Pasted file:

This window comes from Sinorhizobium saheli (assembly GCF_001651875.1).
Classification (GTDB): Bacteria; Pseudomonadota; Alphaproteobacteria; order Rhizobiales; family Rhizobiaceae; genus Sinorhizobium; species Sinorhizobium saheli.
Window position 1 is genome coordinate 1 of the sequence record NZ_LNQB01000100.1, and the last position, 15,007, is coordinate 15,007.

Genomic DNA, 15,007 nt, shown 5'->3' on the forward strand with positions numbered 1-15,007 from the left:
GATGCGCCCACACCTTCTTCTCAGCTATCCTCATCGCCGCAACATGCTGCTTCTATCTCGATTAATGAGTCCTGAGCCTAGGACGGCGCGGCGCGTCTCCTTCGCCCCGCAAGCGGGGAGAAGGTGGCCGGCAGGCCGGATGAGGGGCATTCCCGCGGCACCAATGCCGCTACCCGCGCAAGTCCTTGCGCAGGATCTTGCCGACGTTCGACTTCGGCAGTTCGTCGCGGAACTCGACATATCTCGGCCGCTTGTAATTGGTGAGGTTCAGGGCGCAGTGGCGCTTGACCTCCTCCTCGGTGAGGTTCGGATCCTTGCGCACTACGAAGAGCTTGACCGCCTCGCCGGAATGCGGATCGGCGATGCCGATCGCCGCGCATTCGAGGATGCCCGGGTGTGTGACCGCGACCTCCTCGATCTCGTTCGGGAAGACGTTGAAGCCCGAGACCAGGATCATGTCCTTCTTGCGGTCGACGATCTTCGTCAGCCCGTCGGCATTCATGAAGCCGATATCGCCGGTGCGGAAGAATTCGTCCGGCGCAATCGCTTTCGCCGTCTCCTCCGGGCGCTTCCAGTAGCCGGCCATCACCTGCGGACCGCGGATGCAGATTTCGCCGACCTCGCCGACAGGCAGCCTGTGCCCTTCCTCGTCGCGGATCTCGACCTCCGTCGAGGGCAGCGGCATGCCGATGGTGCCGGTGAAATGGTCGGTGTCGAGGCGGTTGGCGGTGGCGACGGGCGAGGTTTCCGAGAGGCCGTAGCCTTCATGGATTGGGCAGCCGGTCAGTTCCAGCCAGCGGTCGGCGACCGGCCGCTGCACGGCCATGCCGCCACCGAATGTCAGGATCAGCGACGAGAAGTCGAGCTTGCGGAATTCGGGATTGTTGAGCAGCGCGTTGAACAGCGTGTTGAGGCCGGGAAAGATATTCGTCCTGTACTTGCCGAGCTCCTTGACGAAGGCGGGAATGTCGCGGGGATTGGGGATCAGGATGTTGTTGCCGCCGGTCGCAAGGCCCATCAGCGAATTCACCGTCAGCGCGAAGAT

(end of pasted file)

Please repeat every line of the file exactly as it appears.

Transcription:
This window comes from Sinorhizobium saheli (assembly GCF_001651875.1).
Classification (GTDB): Bacteria; Pseudomonadota; Alphaproteobacteria; order Rhizobiales; family Rhizobiaceae; genus Sinorhizobium; species Sinorhizobium saheli.
Window position 1 is genome coordinate 1 of the sequence record NZ_LNQB01000100.1, and the last position, 15,007, is coordinate 15,007.

Genomic DNA, 15,007 nt, shown 5'->3' on the forward strand with positions numbered 1-15,007 from the left:
GATGCGCCCACACCTTCTTCTCAGCTATCCTCATCGCCGCAACATGCTGCTTCTATCTCGATTAATGAGTCCTGAGCCTAGGACGGCGCGGCGCGTCTCCTTCGCCCCGCAAGCGGGGAGAAGGTGGCCGGCAGGCCGGATGAGGGGCATTCCCGCGGCACCAATGCCGCTACCCGCGCAAGTCCTTGCGCAGGATCTTGCCGACGTTCGACTTCGGCAGTTCGTCGCGGAACTCGACATATCTCGGCCGCTTGTAATTGGTGAGGTTCAGGGCGCAGTGGCGCTTGACCTCCTCCTCGGTGAGGTTCGGATCCTTGCGCACTACGAAGAGCTTGACCGCCTCGCCGGAATGCGGATCGGCGATGCCGATCGCCGCGCATTCGAGGATGCCCGGGTGTGTGACCGCGACCTCCTCGATCTCGTTCGGGAAGACGTTGAAGCCCGAGACCAGGATCATGTCCTTCTTGCGGTCGACGATCTTCGTCAGCCCGTCGGCATTCATGAAGCCGATATCGCCGGTGCGGAAGAATTCGTCCGGCGCAATCGCTTTCGCCGTCTCCTCCGGGCGCTTCCAGTAGCCGGCCATCACCTGCGGACCGCGGATGCAGATTTCGCCGACCTCGCCGACAGGCAGCCTGTGCCCTTCCTCGTCGCGGATCTCGACCTCCGTCGAGGGCAGCGGCATGCCGATGGTGCCGGTGAAATGGTCGGTGTCGAGGCGGTTGGCGGTGGCGACGGGCGAGGTTTCCGAGAGGCCGTAGCCTTCATGGATTGGGCAGCCGGTCAGTTCCAGCCAGCGGTCGGCGACCGGCCGCTGCACGGCCATGCCGCCACCGAATGTCAGGATCAGCGACGAGAAGTCGAGCTTGCGGAATTCGGGATTGTTGAGCAGCGCGTTGAACAGCGTGTTGAGGCCGGGAAAGATATTCGTCCTGTACTTGCCGAGCTCCTTGACGAAGGCGGGAATGTCGCGGGGATTGGGGATCAGGATGTTGTTGCCGCCGGTCGCAAGGCCCATCAGCGAATTCACCGTCAGCGCGAAGAT